The Olympus Colonoscope is only the latest in a seemingly endless parade of medical devices with design or manufacturing defects that are harming and killing patients.
Because of a design flaw that prevents the Olympus Colonoscope from being properly cleaned and sterilized between patient examinations, hundreds of patients have wound up contracting dangerous, antibiotic-resistant infections; which in some cases, have been fatal.
Individual plaintiffs began filing lawsuits last year. Chances are very good that these lawsuits will be successful, because behavior on part of Olympus Corporation executives last year strongly indicate that the company was fully aware of the dangers associated with its product.
The case involved Theresa Bigler, the widow of a man who died from an infection contracted following his colonoscopy at Seattle’s Virginia Mason Hospital in 2013. The hospital, where 17 other patients died from similar causes, joined the lawsuit. The device used for the procedure was the TJF-Q180V duodenoscope, which like so many other medical devices that have demonstrated to be defective, was approved by the FDA under the questionable 510(k) Pre-Market Clearance process.
In July 2016, the Los Angeles Times reported on company emails that had surfaced at the Tokyo-based company, in which management instructed U.S. executives not to warn American hospitals of the infection risks linked to the duodenoscope. Infections attributable to the duodenoscope had been reported in Europe, but when an Olympus executive in Pennsylvania reported concerns about a similar outbreak at a hospital in Pittsburgh, she was told by her boss in Tokyo that it was “not need [sic] to communicate to all the users actively.”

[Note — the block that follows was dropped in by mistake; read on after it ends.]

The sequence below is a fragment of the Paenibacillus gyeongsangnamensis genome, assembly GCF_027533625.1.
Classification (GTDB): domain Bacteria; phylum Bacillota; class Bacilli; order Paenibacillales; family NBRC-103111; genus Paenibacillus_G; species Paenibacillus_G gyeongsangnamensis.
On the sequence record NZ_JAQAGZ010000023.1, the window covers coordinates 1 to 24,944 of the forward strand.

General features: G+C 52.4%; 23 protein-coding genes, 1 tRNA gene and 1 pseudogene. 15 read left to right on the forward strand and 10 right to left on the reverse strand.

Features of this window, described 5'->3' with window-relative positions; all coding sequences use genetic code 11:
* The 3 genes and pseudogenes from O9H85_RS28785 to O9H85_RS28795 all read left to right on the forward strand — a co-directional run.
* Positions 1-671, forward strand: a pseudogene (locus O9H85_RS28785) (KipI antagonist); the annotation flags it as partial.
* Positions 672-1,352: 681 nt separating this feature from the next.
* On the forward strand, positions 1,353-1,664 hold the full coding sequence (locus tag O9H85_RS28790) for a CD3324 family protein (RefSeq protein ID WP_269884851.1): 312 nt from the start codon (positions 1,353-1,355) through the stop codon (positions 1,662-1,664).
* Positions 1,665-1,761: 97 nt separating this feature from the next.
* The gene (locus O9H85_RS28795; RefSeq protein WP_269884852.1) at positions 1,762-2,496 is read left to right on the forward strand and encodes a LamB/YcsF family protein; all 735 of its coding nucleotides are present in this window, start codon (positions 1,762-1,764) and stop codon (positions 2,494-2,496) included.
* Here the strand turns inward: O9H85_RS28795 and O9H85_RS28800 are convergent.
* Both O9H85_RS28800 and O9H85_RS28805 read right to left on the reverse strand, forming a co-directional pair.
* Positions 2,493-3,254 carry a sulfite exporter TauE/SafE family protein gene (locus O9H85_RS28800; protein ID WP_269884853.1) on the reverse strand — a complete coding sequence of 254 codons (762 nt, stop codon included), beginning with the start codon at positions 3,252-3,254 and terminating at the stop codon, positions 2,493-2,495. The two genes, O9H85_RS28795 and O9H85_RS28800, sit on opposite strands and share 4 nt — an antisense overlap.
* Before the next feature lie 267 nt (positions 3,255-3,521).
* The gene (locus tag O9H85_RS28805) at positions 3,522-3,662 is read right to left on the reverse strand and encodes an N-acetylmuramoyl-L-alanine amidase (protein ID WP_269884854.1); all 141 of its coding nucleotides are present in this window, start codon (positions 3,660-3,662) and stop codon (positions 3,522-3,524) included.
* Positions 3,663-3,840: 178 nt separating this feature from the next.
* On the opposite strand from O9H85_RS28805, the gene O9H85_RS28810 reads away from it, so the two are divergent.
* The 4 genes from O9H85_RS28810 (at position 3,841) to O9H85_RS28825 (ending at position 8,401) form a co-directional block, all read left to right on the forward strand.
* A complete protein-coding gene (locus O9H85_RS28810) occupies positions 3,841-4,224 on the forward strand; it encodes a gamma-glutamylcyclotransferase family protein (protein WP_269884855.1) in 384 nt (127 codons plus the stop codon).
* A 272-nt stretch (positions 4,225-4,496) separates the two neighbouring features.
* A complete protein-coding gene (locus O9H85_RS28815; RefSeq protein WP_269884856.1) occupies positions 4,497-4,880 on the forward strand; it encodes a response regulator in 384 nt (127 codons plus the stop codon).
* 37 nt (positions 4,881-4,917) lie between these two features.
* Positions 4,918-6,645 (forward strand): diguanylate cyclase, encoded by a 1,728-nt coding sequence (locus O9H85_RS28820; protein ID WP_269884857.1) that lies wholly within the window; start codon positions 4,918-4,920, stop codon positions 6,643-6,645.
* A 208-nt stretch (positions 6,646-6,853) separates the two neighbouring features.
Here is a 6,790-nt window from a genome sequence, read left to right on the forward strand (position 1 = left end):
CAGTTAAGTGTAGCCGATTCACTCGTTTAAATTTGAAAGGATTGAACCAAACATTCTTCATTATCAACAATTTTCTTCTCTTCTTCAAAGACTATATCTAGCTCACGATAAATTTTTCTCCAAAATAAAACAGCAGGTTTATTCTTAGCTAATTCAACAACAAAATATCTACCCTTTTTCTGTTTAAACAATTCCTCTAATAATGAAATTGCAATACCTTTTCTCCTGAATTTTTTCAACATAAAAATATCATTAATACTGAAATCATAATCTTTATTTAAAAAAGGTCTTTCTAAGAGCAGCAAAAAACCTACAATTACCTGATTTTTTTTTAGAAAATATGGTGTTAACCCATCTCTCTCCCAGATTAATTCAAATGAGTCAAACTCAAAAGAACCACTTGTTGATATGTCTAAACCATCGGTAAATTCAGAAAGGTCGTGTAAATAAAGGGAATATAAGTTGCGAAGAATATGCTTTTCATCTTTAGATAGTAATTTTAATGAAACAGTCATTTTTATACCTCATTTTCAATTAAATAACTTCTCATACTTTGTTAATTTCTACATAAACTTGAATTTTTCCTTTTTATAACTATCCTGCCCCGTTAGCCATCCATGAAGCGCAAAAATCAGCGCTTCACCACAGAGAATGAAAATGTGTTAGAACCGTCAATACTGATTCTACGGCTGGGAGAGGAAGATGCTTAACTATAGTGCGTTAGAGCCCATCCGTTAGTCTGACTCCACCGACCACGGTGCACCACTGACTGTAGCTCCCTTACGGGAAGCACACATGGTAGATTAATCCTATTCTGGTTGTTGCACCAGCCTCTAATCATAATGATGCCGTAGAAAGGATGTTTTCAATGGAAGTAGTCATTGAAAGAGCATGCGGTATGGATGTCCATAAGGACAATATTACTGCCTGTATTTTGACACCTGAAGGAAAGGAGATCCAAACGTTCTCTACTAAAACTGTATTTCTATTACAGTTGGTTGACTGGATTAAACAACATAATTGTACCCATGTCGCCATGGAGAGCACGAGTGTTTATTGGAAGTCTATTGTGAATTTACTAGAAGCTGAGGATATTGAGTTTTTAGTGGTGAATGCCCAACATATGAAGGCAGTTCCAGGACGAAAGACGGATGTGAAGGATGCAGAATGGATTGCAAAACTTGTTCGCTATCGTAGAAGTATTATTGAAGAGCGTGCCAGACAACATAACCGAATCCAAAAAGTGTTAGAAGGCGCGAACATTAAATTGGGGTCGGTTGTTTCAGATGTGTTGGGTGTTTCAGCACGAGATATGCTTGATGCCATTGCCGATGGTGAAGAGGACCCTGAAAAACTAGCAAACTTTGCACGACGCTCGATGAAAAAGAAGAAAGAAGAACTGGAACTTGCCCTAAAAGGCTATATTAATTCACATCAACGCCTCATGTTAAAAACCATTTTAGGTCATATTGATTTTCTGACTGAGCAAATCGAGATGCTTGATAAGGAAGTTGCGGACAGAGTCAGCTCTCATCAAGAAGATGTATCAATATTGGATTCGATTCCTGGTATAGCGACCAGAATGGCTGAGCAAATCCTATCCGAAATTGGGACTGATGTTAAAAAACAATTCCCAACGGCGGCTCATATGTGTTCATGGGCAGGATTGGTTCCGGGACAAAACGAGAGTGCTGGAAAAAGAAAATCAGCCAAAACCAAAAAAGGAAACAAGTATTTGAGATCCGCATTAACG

Later, as the lawsuit was underway, that senior executive was deposed, along with two of his high-ranking colleagues. The deposition took place at the U.S. embassy in Tokyo over two days. One of the individuals questioned, quality supervisor Susumu Nishima, was the author of the aforementioned email. The other two, Hisao Yabe and Hiroki Moriyama, were also mentioned in internal company emails. The latter was listed as the contact person on injury reports filed with the FDA – as well as on a number of company patents. When questioned by the plaintiffs’ attorneys, however, all three executives invoked their right under the Fifth Amendment not to incriminate themselves.
It’s not unusual for corporate executives to plead the Fifth during a civil lawsuit, as failure to exercise that right could leave them open to criminal charges. As it turns out, that could very well happen.
In 2016, Olympus agreed to pay a fine in the amount of $646 million to settle allegations that it paid kickbacks to doctors and hospitals in order to motivate sales of their products. Shortly before the Bigler case ended in a judgment for the plaintiffs, U.S. Senator Patty Murray (D-WA) began her own inquiry into Olympus and a “new and improved” version of the product, which according to the Senator, “reportedly fixed the device in question.”
If it turns out that Olympus executives were involved in a criminal conspiracy to withhold safety information that would have saved lives – even if it cost sales and revenue – it would not be the first time.
Tragically, it is unlikely to be the last.